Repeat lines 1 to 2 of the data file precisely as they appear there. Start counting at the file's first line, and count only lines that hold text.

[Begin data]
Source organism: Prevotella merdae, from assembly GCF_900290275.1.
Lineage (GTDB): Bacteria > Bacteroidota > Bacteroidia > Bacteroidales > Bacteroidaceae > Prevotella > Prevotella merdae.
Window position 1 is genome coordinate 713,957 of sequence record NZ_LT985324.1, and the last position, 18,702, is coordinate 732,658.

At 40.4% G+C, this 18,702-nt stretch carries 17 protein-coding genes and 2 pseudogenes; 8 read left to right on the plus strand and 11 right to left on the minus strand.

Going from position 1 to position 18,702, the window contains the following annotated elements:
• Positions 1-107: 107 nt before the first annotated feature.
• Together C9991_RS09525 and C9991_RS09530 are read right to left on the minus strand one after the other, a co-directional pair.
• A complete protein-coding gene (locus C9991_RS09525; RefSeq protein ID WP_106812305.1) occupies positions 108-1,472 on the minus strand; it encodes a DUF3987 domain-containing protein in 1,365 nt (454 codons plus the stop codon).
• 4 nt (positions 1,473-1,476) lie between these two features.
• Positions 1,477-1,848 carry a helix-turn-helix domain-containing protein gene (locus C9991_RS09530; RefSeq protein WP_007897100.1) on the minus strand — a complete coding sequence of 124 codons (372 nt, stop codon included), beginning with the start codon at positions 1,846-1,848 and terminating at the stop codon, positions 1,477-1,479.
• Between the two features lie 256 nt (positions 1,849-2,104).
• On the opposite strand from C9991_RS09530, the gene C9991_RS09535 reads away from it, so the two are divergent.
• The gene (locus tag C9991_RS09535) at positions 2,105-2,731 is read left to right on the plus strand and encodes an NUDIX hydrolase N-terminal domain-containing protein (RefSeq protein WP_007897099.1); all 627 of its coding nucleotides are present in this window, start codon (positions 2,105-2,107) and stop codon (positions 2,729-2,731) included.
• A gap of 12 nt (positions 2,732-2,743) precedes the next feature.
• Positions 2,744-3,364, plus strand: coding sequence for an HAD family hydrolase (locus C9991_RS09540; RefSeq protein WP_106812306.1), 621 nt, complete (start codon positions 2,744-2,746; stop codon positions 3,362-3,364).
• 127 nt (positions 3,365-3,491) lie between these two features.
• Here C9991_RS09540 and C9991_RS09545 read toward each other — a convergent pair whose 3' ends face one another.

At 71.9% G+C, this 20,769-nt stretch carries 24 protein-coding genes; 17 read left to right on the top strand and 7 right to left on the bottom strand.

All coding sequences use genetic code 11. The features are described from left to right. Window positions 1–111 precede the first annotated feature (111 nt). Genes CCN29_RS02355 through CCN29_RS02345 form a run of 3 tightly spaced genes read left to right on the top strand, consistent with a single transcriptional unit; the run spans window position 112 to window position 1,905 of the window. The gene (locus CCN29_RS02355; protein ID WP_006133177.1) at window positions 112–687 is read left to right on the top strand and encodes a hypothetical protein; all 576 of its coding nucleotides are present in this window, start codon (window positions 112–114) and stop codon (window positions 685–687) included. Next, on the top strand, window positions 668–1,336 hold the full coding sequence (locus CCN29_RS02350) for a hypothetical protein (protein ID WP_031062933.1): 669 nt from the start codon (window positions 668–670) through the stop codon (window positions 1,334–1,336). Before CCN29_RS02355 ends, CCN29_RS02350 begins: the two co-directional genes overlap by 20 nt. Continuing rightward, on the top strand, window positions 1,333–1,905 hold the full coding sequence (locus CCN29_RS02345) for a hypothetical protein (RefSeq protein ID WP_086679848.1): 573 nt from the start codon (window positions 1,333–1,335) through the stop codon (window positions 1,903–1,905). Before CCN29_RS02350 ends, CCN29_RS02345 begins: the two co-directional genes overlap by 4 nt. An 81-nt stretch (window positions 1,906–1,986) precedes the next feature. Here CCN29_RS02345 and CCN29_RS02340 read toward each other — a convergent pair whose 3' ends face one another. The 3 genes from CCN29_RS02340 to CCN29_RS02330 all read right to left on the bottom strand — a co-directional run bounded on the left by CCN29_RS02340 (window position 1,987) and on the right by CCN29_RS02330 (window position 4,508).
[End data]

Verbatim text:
Source organism: Prevotella merdae, from assembly GCF_900290275.1.
Lineage (GTDB): Bacteria > Bacteroidota > Bacteroidia > Bacteroidales > Bacteroidaceae > Prevotella > Prevotella merdae.